That said i see nothing that looks like like potassium metal except a few specs int he solid salt that do in fact look like metal. Just to be certain I just put it in some water to see if it would react (an easy way to identify potassium metal) and it did not. So suspect it was contamination from the metal in the coil.
So yea ll the evidence suggested that the salt vaporized and remained mostly in salt form.
I do wonder now if i cant figure out a way to get potassium metal out of this.
@freemo that makes since. I guess a gas is just an excited state of matter. And Didn't know potassium was a metal either or that it could be made in this way. Definitely tuning in for future experiments!
@freemo strangely enough we used to do this with grapes as kids. You can cut them almost in half with a small sliver of skin connecting them and it will create plasma when microwaved.
@JohnCheathem yea grapes work but not nearly as well as a simple coil... the resistance of the grapes results in, I suspect, a much lower energy einitial discharge. The larger plasma that forms after that is likely similar to other methods of forming it.
In my method by using a small coiled wire all the energy exists in a tiny 1mm arc (initially) which has tramendous energy/heat to it as we have seen.
@kranfahrer I really wish I had sand to test with. My guess is that it still would have melted it. But sand being an insulator rather than a conductor may have caused some unique differences I could only speculate about. My guess would be that the arc might be able to escape the sand unlike the salt and might not create clear paths through the sand to do it since it isnt behaving as a typical arc, the miwaves are exciting the plasma. Then again it might look exactly the same, I dunno.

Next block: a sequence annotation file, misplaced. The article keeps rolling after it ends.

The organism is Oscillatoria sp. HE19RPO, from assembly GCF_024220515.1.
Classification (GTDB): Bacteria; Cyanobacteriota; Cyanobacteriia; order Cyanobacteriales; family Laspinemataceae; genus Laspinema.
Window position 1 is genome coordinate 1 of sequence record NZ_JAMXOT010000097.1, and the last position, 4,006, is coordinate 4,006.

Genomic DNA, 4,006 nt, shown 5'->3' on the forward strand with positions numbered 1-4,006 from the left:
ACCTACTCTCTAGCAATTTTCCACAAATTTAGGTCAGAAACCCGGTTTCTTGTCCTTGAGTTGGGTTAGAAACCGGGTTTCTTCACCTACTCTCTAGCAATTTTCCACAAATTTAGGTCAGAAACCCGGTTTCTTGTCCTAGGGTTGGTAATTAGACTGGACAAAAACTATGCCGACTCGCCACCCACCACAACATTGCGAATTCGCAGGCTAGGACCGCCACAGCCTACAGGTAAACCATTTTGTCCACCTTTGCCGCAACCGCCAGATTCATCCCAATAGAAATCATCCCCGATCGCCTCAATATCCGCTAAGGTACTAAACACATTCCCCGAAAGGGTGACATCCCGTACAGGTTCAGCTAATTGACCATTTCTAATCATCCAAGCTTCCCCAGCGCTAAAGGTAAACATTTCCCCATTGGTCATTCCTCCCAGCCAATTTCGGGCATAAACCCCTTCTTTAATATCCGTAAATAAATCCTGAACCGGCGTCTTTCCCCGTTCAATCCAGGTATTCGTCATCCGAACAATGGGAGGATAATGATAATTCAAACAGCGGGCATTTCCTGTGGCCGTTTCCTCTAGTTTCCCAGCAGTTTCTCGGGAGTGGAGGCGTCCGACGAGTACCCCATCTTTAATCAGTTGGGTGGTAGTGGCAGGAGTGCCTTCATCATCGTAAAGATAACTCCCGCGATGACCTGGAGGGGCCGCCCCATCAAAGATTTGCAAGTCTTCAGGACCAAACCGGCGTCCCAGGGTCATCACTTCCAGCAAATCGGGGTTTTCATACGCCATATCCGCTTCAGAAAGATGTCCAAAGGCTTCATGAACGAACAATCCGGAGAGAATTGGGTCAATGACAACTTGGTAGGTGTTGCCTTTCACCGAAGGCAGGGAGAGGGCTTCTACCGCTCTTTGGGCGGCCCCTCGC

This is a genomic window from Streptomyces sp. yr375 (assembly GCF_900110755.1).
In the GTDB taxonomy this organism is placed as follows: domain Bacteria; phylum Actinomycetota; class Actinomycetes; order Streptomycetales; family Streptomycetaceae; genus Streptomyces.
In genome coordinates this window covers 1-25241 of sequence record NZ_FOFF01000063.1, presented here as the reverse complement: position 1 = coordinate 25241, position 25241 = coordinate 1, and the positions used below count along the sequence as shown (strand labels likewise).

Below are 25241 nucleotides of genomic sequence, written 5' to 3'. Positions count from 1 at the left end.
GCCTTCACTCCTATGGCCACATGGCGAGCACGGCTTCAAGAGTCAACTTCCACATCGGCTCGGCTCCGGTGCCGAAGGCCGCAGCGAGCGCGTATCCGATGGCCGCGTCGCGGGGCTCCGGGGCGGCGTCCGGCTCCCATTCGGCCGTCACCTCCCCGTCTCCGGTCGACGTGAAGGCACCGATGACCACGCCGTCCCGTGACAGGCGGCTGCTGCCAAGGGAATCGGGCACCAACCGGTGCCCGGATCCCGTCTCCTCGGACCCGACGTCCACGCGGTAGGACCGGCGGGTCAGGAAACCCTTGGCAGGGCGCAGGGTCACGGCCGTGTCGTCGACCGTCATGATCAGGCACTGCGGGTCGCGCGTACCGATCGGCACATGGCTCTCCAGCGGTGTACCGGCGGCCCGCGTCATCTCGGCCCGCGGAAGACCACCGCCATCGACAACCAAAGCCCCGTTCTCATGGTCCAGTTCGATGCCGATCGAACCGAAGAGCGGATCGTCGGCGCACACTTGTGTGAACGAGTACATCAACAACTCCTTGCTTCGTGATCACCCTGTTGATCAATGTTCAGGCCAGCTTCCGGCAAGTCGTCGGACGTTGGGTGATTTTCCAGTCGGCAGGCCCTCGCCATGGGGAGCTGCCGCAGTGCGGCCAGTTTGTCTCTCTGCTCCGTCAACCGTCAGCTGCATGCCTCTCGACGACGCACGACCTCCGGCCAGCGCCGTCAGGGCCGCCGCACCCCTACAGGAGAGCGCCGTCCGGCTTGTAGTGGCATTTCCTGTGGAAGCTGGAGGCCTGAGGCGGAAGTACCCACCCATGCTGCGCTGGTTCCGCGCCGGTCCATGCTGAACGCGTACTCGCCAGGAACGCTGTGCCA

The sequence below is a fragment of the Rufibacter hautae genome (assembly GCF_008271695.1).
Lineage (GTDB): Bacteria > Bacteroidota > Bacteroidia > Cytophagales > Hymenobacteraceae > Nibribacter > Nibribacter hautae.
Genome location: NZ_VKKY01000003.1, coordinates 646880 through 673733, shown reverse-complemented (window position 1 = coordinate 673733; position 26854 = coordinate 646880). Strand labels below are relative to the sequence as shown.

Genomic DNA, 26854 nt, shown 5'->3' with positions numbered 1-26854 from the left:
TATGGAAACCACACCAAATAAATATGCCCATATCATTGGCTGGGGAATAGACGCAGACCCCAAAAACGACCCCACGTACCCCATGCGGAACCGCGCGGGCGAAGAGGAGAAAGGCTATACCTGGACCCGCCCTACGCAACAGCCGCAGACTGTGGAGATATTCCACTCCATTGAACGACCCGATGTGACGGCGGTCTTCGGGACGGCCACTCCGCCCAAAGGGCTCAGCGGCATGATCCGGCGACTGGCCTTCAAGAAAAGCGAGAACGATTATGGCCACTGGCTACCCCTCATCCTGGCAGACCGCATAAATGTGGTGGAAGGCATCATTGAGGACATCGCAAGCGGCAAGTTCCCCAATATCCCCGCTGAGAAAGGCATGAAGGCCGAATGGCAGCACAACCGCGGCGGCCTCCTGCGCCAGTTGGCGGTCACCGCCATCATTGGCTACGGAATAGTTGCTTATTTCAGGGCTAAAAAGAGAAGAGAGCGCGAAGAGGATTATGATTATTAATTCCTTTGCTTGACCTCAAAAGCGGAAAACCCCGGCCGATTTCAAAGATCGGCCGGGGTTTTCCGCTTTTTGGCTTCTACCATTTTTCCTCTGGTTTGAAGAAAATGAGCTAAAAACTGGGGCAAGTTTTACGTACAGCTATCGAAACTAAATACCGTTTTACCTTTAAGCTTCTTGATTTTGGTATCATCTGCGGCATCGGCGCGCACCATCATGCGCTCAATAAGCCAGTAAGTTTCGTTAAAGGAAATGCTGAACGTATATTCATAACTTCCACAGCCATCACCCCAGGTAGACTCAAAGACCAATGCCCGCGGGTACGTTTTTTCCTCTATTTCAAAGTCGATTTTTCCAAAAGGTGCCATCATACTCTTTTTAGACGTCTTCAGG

@kranfahrer I think having a finer powder might be more interesting. I actually have super fine silica powder, which is basically just ultra pure ultra fine sand... i could see what happens with that.
One might expect that to be the case, but no, the arc doesnt behave that way (it does when there is no salt though).
My guess, and I had this theory before i tried the experiment so it partly proves me right, is that the conductivity of the salt in molten form would prevent that from happening. The plasma stays inside the hollow chamber surrounded by the liquid salt which helps channel it. It never rises due to an electrically conductive physical barrier.
Indeed. And while the plasma ball it produces is likely no different than if i used this method without the salt and allowed one to form it would appear thr plasma here is mu h more powerful. I suspect because the plasma remains small and confined it is also much much hotter.
I doubt the plasma from grapes, even when its small at first forms, would be as hot as this method. Mostly speculation though on my part but given the grapes moisture and higher resistance it makes sense to me.